Splatter Time Fun Fest 2012: Maniac (1980)

Travis Bickle, if he weren’t portrayed as an anti-hero!

Screenplay By: C.A. Rosenberg & Joe Spinell
Directed By: William Lustig

The image I chose for Maniac is an important piece of the puzzle for why I loved this movie so much. Frank Zito, the killer we follow throughout the movie as played by Joe Spinell, is in desperate need to feel something. He craves feeling so much that he is willing to kill just in order to have some sort of touch in his life. For Frank the emotional idea of feeling something is tied into the physical idea of the tactile touch. It’s not enough for Frank to kill, he has to feel the person he is killing. Sometimes that is before the act, sometimes that is after he has killed them, but either way the need for the tactile is a driving force behind Frank Zito’s murderous ways.

William Lustig’s film is on the surface level nothing more than a dirty and grimy story of a killer. It is disgusting watching Frank do the things he does and commit the murderous acts he does. It’s also fascinating, and it’s fascinating for three very specific reasons. Those reasons help to elevate Maniac well beyond its surface level, and well beyond just being a grisly slasher film.

First and foremost is Joe Spinell as an actor. His portrayal of Frank Zito is layered in a way that I don’t often find present in films about serial killers. He is damaged from his past, and he is a damaged human being in the present. He very clearly does not want to kill, but he also very clearly cannot control himself. All of this is brought to life by Mr. Spinell’s performance. There is a physicality to his despair and his damaged persona that is attractive in a very odd way. I was attracted to what he was doing, I wanted to see how his life would play out while knowing that it would be an ugly ride. That is thanks to Mr. Spinell and his ability to make me want to see beyond the grisliness of his actions.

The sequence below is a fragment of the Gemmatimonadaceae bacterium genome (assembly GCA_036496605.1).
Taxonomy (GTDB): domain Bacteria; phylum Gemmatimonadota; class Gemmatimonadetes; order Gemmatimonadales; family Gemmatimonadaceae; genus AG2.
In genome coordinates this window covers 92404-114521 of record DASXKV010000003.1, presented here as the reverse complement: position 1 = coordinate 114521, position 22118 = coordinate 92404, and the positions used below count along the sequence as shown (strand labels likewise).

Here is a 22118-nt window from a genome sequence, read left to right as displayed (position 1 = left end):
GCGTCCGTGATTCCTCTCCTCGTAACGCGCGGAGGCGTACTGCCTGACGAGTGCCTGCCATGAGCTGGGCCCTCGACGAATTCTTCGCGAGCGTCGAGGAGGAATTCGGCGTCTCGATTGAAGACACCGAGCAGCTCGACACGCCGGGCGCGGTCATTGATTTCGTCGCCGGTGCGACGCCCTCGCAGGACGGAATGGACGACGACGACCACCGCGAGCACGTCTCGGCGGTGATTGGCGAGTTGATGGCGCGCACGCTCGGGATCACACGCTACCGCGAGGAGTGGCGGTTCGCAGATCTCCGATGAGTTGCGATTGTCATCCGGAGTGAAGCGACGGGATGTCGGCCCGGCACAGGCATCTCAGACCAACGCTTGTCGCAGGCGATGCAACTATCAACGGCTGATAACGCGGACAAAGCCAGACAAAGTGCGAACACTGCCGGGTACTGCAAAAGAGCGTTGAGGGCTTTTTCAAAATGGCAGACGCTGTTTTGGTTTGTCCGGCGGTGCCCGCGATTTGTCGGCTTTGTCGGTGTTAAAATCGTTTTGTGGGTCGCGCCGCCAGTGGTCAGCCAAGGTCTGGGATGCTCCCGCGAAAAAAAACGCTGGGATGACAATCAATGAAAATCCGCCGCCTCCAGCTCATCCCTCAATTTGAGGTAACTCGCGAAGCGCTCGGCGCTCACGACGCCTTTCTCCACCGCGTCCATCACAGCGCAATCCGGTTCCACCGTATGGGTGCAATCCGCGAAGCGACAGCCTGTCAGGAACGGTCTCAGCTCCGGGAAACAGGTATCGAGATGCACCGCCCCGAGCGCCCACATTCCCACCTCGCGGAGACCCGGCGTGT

The next important factor is the writing of C.A Rosenberg and again, Mr. Spinell. Maniac does have a Taxi Driver feel to it, but it lacks the heroic aspect of Taxi Driver. I love Taxi Driver, and do’t get me wrong on a pure technical level Taxi Driver blows Maniac out of the water. But, I do feel that Maniac is a better film and that is because of its unwillingness to paint Frank as an anti-hero. The screenplay never toys around with that idea. He is a man who has been hurt and is a damaged human as a result. That is a possible reason for his actions, but it is not a crutch that can be used to make him into an anti-hero. The film keeps him vile, it keeps his actions as those of a man who has moved beyond the world of human morals and laws. I much preferred the approach Maniac took to the look inside of a man gone deranged from past pain inflicted than the more Hollywood, read clean, approach of Taxi Driver.

Last, but not least, there is the direction of William Lustig. His camera roams all over the screen, stopping on the key elements of the story. He focuses a lot on Frank’s face, this serves to emphasize how ugly and disgusting Frank is through and through. He isn’t just a damaged man on the inside, he’s a social outcast because of the way he looks. Mr. Lustig keeps his camera close when Frank is touching things. Maniac is a tactile driven movie, it is fascinated with touch because its main character is driven to touch things. When Frank kills Rita the camera doesn’t stay in the background, it zooms in so that the tactile nature of Frank rocking back and forth on top of her and his body rubbing against her blood is tangible to the viewer. Without Mr. Lustig infusing the film with a sense of the tactile I feel that the nature of Frank wanting to feel through touch could have been lost.

As you can tell, I was blown away by Maniac. I had an inkling that I would like the film simply because people whose opinions I respect on horror happened to also like the film. I did not expect to like it as much as I did and I am pleased beyond words with the final product that was Maniac. It’s not an easy watch, it’s a visceral and draining movie watching experience. Maniac isn’t a standard slasher, it’s a beast all its own. I’m not sure how most horror hounds react to Maniac, but all one need to do is peek beneath the obvious surface and they will find that Maniac has a bevy of treasures for the most seasoned lover of horror.





One response to “Splatter Time Fun Fest 2012: Maniac (1980)

  1. Pingback: Splatter Time Fun Fest 2012: The 3rd Annual Bloody Machete Awards | Bill's Movie Emporium

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